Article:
Could Bill Clinton change the subject and change the game? Could he use his moment in this unlikely venue to say something that matters more than who gets elected? He is the explainer in chief, the Big Dog. He’s the guy who finally explained Obamacare. He could be the first president since Bill Clinton to make the case for a transcendent rural America – maybe even explain that hard scrabble communities, urban and rural – have a reason to team up. And he could take this moment to make an honest speech about Eastern Kentucky that gets beyond two candidates squabbling over who loves coal operators more and the EPA less.
In July 1999, then President Clinton came to Hazard and spoke to thousands squeezed shoulder to shoulder in near 100-degree heat. Cases of bottled water passed overhead and down both sides of Main Street as first responders tended fainters who swooned by the dozen. He was Elvis that day, except that instead of twanging a guitar he was explaining how new market incentives for rural towns and inner cities could change the horizons for poor and working people. Ah, to be young, full of dreams, and on the rope line in Hazard that day.
A sitting president’s visit to the coalfields is rare. LBJ did it 24 hours before declaring the War on Poverty. Several presidential aspirants made pit stops. And an honorable mention goes out to Warren G. Harding, who didn’t come himself, but authorized the Army to drop bombs on striking West Virginia miners at the company’s request.
I interviewed ex-president Jimmy Carter when he and Rosaynn came to Pike County to build houses for poor families. And I helped produce a documentary about Richard Nixon’s visit to Leslie County, his first public appearance after leaving office. As a teen I walked down Liberty Street in Hazard with Bobby Kennedy, and later I drove Paul Wellstone and John Edwards when they re-traced the RFK tour. I helped advance Jesse Jackson’s 1988 Super Tuesday primary speech at the Hazard Bulldog gymnasium: a foot stomper about how we were all like patchwork squares on his grandmother’s quilt and that we should not be discouraged in the face of injustice and insult. He had local politicians and coal operators up chanting against the excesses of local politicians and coal operators. Political church.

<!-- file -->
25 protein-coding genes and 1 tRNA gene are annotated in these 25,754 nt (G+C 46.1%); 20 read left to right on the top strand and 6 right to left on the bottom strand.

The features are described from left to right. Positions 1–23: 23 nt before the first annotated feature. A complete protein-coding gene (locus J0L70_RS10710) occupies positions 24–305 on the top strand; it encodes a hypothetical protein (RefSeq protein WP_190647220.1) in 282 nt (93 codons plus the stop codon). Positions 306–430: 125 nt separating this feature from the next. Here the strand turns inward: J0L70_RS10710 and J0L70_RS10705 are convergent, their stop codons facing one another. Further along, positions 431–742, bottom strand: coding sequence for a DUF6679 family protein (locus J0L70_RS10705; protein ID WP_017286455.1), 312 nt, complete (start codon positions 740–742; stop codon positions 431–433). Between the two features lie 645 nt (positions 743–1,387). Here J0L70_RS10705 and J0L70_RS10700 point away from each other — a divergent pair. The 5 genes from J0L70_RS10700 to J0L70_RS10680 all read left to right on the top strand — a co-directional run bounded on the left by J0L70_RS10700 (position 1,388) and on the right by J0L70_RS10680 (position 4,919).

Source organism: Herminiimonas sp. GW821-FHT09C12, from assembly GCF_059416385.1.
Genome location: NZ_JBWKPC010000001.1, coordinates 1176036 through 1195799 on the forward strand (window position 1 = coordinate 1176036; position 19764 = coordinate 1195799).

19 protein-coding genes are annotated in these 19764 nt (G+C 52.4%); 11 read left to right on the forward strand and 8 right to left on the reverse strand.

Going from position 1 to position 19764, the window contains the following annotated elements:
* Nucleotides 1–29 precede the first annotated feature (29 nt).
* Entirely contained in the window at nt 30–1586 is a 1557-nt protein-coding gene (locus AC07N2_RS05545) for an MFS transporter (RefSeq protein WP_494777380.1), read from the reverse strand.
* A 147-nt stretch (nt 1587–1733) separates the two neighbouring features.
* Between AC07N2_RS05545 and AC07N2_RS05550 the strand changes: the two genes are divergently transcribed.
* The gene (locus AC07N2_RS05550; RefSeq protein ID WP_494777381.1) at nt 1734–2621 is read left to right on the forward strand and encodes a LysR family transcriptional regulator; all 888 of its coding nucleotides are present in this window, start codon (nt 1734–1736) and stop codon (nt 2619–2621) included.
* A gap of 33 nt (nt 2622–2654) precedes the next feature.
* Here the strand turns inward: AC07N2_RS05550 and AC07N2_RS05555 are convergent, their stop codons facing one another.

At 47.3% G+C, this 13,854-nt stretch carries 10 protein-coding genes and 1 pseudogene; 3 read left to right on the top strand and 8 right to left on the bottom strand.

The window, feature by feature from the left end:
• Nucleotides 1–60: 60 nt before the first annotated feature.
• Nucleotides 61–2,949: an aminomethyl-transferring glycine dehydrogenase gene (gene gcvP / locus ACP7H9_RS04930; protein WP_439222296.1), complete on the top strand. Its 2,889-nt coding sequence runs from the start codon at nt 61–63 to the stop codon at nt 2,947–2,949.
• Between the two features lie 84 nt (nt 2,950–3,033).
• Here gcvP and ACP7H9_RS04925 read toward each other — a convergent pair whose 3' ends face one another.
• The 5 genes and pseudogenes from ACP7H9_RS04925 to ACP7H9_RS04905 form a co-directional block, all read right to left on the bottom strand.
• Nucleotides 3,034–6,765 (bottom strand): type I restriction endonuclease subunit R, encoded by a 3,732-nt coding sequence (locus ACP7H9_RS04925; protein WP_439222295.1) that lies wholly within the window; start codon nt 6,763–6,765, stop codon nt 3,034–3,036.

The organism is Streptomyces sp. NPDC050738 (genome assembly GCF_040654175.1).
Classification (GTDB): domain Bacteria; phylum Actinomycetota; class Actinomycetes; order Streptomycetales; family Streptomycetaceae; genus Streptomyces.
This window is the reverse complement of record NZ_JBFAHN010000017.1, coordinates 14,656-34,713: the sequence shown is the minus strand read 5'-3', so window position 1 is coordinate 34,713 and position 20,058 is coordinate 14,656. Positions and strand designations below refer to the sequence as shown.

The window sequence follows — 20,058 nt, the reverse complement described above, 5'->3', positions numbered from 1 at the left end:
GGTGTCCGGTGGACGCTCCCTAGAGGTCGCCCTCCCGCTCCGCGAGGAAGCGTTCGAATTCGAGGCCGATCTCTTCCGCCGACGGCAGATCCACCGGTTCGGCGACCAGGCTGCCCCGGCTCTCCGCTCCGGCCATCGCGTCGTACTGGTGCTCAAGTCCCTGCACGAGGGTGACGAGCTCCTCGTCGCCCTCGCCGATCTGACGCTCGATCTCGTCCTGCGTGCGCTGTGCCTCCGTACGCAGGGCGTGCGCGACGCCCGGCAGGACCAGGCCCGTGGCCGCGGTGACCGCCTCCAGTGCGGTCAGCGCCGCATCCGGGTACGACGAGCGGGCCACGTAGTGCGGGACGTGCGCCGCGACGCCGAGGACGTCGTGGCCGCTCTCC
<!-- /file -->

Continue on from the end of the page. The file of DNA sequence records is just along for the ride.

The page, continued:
Here is what to look for in a Clinton speech. He will count things out on his fingers starting with his thumb for number one. He will tell you something you don’t know about the opponent, and would not like very much if you did know. He will make fun of himself. He will mention a turtle on a fence post, lift up someone in a story, and he will talk about the future in a way that makes you think you can get there.